Friedman, Burch and Rayon crafted a two-day agenda for students at the theater, which is a space for neighborhood performance and visual arts. After icebreakers and getting to know the environment, the students broke into groups to write what they’d like to see for the theater. “Some of them wrote how they would like the Black Urban Theater to look aesthetically and how they would go about doing that,” says Rayon.
The partnership resulted in the 555 Program, an internship with a stipend in which five students work at the theater for five months, then receive $500 each. They also receive referrals and a certificate of completion. Their job: Help engage more young people in the venue’s programs.
“I saw the future in those students. I saw Colin Powell. I saw Michelle Obama. And I would call them those names,” says Tashia Rayon.
This is another way STRIPES works: It can transform a one-time class into long-term relationships. As students worked with Rayon, their personalities shined, she says. “I saw the future in those students. I saw Colin Powell. I saw Michelle Obama. And I would call them those names.”
Other community partners that work with the Belmont STRIPES program include: LandHealth Institute, Youth Volunteer Corps of Philadelphia, PHS’s Viola Street Community Garden, We Love Philly, and Plant and People.
Steve Jones of LandHealth has been a partner for two years. “A big part of what we do is what you could call ecological education for people of all ages and all situations,” he says, “Our approach to education is experiential. So it’s a really good fit between our two missions.”
The future of STRIPES
To evaluate their high school place-based learning program, Belmont Charter Network brought on Marta Biarnes, founder and CEO of STEMSpark, a Philadelphia-based science education and consulting company. Biarnes found STRIPES students were more willing to act within the classroom and within the community, and felt their voices were heard more than in a traditional learning setting.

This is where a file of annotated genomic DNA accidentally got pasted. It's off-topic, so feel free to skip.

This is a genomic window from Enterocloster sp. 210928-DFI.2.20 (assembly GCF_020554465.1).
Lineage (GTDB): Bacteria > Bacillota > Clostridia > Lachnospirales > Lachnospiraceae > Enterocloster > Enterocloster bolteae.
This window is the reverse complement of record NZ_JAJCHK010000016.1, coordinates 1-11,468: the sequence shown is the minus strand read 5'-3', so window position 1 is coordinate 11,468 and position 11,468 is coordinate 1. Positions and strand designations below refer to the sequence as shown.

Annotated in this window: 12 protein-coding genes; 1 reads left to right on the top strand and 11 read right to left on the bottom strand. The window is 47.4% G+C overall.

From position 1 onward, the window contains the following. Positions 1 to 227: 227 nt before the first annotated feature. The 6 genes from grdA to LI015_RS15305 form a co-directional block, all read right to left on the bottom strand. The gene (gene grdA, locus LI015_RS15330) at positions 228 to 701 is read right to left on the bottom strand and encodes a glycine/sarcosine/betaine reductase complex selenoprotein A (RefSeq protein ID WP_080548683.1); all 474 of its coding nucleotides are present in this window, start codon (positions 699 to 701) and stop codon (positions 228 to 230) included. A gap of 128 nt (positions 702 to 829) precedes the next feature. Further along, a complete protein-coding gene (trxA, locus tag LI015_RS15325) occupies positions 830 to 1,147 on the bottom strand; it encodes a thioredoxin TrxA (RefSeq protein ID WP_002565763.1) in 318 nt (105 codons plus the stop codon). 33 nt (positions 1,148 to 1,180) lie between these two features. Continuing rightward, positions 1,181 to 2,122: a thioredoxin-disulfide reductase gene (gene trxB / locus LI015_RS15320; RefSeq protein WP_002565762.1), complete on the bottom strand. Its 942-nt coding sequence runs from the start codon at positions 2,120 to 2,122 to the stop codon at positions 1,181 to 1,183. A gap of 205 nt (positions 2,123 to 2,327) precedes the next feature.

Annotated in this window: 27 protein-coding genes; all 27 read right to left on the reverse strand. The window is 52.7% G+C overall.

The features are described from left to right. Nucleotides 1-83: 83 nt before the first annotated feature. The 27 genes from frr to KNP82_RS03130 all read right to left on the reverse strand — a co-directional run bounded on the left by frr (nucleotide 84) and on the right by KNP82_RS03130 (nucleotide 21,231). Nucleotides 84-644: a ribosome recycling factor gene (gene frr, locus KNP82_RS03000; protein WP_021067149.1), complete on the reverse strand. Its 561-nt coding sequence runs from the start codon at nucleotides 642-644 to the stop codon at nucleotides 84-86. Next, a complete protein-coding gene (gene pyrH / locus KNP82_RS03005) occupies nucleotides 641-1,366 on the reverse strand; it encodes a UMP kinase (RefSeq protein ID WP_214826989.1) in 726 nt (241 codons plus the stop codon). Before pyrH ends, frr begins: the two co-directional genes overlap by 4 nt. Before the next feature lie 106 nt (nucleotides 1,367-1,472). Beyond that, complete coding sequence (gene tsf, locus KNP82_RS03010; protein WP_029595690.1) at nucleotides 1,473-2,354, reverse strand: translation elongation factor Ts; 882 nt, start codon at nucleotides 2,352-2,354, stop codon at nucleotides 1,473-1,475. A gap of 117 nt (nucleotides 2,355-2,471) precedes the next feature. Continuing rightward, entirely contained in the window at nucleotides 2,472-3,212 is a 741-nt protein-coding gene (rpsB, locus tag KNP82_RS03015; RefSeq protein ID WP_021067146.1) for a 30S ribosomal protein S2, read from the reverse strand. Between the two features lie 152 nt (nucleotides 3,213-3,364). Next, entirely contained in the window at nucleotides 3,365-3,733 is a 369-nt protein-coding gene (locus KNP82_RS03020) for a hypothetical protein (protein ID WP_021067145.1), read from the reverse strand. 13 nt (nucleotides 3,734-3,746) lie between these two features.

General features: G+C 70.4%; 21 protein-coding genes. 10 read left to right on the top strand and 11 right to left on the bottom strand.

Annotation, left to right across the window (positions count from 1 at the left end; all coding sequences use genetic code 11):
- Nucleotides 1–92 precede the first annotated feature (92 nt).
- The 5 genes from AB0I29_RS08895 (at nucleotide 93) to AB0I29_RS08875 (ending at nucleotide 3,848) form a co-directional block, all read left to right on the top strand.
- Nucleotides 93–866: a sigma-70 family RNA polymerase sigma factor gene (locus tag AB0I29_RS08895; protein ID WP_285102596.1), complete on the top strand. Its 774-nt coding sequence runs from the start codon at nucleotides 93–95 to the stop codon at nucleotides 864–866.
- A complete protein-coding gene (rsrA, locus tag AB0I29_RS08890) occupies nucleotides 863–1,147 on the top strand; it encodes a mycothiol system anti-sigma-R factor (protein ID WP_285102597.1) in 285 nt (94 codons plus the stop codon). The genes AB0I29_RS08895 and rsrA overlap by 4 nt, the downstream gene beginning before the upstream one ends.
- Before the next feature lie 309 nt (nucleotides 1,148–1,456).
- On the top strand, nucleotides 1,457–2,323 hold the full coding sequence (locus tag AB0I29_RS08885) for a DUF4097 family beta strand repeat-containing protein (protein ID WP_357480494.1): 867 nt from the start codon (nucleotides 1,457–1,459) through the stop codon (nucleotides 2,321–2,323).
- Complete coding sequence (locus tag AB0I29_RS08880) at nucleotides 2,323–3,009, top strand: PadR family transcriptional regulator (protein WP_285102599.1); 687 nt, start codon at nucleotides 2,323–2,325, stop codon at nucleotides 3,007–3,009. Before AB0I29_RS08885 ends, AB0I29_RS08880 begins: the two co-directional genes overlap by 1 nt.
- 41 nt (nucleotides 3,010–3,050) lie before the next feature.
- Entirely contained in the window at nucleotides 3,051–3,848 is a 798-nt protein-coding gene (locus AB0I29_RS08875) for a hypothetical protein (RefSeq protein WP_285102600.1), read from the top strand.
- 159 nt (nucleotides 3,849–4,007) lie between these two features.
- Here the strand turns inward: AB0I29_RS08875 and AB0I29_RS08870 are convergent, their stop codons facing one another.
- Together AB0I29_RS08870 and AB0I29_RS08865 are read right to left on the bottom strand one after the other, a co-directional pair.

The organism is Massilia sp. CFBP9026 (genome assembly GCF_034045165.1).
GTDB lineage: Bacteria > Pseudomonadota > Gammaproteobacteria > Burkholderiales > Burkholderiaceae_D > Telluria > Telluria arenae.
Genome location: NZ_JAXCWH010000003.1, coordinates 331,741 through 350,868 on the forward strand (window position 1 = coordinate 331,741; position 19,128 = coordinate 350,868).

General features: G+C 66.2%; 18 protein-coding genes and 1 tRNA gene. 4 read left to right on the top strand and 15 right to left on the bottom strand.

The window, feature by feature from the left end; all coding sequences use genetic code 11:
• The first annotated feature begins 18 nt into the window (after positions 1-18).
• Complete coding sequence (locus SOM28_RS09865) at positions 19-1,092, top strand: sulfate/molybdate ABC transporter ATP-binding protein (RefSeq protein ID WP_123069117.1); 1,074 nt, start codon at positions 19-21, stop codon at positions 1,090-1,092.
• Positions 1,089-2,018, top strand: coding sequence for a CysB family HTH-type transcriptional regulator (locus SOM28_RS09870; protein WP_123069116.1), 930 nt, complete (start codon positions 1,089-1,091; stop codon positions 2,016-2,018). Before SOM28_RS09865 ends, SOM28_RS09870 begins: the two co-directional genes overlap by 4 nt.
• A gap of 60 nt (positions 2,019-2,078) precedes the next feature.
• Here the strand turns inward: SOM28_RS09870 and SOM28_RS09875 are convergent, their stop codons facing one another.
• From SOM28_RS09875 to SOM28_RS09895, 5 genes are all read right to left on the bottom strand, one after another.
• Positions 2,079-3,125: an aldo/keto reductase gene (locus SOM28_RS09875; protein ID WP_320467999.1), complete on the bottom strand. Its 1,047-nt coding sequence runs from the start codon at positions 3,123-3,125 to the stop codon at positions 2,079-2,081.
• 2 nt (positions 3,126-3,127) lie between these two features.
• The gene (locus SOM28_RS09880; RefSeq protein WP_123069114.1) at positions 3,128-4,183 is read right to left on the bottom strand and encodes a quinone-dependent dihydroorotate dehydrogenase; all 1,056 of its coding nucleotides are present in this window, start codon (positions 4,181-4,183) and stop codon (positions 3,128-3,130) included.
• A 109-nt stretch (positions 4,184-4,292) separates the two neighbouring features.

“Going out in the community and meeting with different business owners or stakeholders or community members does increase the possibilities that [students] see for their future selves,” Biarnes says. “This idea of self-knowledge increases. They are better able to find what they might want to do in the future because of the intensive support that they receive.”
Although the program’s long-term benefits can’t be measured quite yet, Faustman says she and her colleagues have seen immediate effects. “Students become more engaged in their other subjects at school, and they take on projects that connect them to the community, and connect them to the class — that is really where you see kids thriving.”
The team at Belmont would like the place-based learning program to continue and to expand. They are looking for opportunities to replicate STRIPES to a second classroom next year and possibly middle school. They also plan to propose a 12th-grade curriculum where seniors get credit for an English class and an elective, and receive internship opportunities.
But, like too much in education, it’s likely a question of money. Although Faustman won’t say how long the funds for the program will last, Friedman worries.
“How are they going to continue to fund [STRIPES] after the grant runs out?” he says. “That’s the question we’re going to be answering over the next couple of years.”
Faustman reiterates that her students deserve the same level of educational experience Main Line students receive. “[Radnor] saw that they wanted something richer for their students,” she says. “We feel passionately about reaching kids that are turned off from the traditional classroom environment. We think a different approach will get [Belmont students] more involved, more invested in their learning.”